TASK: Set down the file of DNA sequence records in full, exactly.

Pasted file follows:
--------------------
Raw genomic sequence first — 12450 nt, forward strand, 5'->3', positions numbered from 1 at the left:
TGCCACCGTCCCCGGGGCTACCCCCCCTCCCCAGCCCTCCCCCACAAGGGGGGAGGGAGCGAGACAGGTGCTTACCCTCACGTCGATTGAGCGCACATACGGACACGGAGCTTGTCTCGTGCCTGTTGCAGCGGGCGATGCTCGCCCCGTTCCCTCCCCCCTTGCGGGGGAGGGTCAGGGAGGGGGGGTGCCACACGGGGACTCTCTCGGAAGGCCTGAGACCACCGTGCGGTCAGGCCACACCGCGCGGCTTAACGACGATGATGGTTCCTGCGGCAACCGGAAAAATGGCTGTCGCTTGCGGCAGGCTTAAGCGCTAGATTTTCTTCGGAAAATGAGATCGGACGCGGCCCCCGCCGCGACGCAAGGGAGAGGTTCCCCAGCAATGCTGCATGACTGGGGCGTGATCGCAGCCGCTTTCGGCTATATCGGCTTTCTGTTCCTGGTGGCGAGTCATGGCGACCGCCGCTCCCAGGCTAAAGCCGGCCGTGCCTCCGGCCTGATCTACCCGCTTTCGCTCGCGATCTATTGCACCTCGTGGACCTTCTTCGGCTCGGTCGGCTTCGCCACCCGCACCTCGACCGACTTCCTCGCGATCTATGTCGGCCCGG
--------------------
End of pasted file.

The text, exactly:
Raw genomic sequence first — 12450 nt, forward strand, 5'->3', positions numbered from 1 at the left:
TGCCACCGTCCCCGGGGCTACCCCCCCTCCCCAGCCCTCCCCCACAAGGGGGGAGGGAGCGAGACAGGTGCTTACCCTCACGTCGATTGAGCGCACATACGGACACGGAGCTTGTCTCGTGCCTGTTGCAGCGGGCGATGCTCGCCCCGTTCCCTCCCCCCTTGCGGGGGAGGGTCAGGGAGGGGGGGTGCCACACGGGGACTCTCTCGGAAGGCCTGAGACCACCGTGCGGTCAGGCCACACCGCGCGGCTTAACGACGATGATGGTTCCTGCGGCAACCGGAAAAATGGCTGTCGCTTGCGGCAGGCTTAAGCGCTAGATTTTCTTCGGAAAATGAGATCGGACGCGGCCCCCGCCGCGACGCAAGGGAGAGGTTCCCCAGCAATGCTGCATGACTGGGGCGTGATCGCAGCCGCTTTCGGCTATATCGGCTTTCTGTTCCTGGTGGCGAGTCATGGCGACCGCCGCTCCCAGGCTAAAGCCGGCCGTGCCTCCGGCCTGATCTACCCGCTTTCGCTCGCGATCTATTGCACCTCGTGGACCTTCTTCGGCTCGGTCGGCTTCGCCACCCGCACCTCGACCGACTTCCTCGCGATCTATGTCGGCCCGG